As people gathered in the taproom of MobCraft Beer in Milwaukee, enjoying pizza and drinks, state Rep. Evan Goyke attempted to bring the room back to reality.
It was likely, he said, that a young African-American man in the city was currently coming into police contact.
In fact, from 2011 to 2015, black drivers encountered traffic stops by Milwaukee police at more than six times the rate of their white counterparts, according to a 2018 report by David Abrams, a professor of law, business economics and public policy at the University of Pennsylvania.
“The rules that are being applied and how they’re being applied to him are different than they would be if it were me in this suit and tie standing on the same street corner in the city of Milwaukee,” Goyke said.
His observation was part of a conversation about peace, crime and justice in Milwaukee at a political open mic event, held at 6 p.m. last Thursday, which included a panel, featured speakers and an audience open mic session.
The evening’s discussion was hosted by the Bridge the City podcast along with NEWaukee, a professional agency that facilitates events in the community.
Kyle Hagge and Ben Rangel, both Marquette graduate students and Trinity Fellows, serve as co-creators, executive producers and hosts of Bridge the City. The podcast focuses on a variety of local issues, and it invites individuals to share ideas and potential solutions regarding issues in the city, ranging from police-community relations to education.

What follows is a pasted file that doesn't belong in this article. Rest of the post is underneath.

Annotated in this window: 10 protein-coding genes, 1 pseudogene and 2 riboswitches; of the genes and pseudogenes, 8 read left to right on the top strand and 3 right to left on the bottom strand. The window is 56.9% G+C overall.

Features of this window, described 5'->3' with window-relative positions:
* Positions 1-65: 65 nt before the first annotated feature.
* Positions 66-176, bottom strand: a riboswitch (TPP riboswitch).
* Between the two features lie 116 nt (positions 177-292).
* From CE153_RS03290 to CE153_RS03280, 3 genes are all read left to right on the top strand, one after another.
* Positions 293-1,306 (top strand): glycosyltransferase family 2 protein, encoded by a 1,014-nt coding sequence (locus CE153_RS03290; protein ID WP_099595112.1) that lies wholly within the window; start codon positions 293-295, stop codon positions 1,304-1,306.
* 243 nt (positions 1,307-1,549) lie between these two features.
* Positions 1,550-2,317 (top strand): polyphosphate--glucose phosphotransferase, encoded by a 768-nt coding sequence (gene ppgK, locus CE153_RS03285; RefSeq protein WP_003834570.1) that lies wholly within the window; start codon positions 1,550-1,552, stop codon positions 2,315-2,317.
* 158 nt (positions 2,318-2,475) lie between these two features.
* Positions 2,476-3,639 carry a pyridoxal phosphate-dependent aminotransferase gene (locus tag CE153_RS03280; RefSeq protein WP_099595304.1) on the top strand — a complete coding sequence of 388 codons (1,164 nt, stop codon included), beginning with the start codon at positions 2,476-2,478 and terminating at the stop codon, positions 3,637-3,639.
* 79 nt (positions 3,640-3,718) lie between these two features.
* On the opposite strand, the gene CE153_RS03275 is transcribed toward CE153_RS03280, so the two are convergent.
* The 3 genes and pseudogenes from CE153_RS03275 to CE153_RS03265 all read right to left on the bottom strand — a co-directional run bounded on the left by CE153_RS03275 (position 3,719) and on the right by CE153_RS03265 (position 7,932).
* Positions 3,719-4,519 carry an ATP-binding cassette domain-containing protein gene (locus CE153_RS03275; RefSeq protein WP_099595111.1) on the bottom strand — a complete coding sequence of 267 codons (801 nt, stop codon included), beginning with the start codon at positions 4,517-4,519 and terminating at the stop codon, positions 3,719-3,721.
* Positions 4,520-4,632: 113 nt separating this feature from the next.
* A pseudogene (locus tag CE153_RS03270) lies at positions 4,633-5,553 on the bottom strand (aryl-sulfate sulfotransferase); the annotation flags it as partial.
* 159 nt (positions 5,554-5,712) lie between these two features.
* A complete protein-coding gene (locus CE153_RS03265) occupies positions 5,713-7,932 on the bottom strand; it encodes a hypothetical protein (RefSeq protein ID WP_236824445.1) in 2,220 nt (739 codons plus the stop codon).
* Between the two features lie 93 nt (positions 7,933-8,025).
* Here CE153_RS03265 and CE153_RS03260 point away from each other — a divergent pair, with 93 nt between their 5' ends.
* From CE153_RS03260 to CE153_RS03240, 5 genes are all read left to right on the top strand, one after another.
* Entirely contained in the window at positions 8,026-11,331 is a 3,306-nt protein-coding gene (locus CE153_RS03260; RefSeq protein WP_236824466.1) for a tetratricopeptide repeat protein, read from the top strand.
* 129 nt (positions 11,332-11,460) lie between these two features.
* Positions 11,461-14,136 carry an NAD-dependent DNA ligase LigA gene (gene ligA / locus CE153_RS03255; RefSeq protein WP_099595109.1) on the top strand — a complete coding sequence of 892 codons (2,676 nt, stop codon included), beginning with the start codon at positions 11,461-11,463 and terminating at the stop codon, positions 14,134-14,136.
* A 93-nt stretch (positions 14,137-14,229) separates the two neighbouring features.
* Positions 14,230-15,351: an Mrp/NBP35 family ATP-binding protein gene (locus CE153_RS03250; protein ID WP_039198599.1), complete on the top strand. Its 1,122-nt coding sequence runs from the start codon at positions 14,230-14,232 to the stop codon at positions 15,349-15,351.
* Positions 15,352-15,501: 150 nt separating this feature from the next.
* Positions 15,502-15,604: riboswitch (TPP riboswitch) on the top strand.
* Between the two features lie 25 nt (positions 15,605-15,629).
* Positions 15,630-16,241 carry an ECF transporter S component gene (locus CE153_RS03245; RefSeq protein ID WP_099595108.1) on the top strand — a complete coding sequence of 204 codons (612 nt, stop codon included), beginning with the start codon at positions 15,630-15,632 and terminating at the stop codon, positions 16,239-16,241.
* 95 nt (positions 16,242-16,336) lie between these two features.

Trinity Fellows are part of a 21-month program dedicated to developing urban leaders with a commitment to social justice, according to its website.
“A podcast is something you listen to. You’re on your own. It’s very mobile,” Rangel said. “But we know that you can’t really make huge changes just by listening to things. You need to act. You need to come to events like these and speak to people who have different opinions than you.”
Milwaukee Mayor Tom Barrett attended the event and provided opening remarks. If Milwaukee is going to be a great city, he said, it is necessary for the community to talk about the challenges it faces.
“I think we’re all mindful of the stories we read about race in Milwaukee, race in Wisconsin, and the differences in treatment for people depending on their race in the law enforcement field (and) in the criminal justice system,” Barrett said.
John Chisholm, the county’s district attorney, addressed the high amount of prosecutorial discretion in the United States.
“The fundamental rule is that your obligation is to seek justice. You’re not just seeking convictions,” Chisholm said. “You’re not looking for a score card — you’re looking to do the right thing on each individual case and, in a broader sense, you’re trying to do the right thing for your community.”
Chisholm discussed Milwaukee’s community prosecution units, which bring together police, city and county attorneys, city health and public works departments, community-based organizations, and citizens, according to the city’s website.
Chisholm said one of his aspirations is to ensure that people with mental health conditions are kept out of jails and prisons.